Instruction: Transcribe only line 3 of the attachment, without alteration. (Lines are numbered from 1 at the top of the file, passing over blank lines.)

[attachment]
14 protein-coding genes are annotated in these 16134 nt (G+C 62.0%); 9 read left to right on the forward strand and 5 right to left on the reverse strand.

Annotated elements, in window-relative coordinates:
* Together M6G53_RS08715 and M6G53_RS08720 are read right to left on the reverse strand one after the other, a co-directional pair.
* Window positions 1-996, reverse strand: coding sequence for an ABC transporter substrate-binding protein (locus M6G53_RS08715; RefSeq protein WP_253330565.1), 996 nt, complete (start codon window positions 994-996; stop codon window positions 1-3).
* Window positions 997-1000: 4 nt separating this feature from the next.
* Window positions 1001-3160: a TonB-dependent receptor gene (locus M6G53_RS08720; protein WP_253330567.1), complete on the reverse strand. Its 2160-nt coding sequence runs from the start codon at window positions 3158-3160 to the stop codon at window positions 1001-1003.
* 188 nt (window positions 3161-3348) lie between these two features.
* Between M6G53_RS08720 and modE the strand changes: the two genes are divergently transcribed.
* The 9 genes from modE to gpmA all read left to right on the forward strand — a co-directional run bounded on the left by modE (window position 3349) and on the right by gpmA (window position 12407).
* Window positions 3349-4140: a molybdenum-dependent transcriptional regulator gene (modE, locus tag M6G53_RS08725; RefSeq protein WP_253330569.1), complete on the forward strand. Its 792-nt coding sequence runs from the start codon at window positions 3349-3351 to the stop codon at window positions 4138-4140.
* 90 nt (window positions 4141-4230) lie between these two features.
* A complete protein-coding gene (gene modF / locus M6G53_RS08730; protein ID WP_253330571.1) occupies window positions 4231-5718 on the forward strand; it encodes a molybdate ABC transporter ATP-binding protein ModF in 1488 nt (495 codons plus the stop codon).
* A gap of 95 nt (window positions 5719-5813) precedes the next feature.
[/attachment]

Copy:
* Together M6G53_RS08715 and M6G53_RS08720 are read right to left on the reverse strand one after the other, a co-directional pair.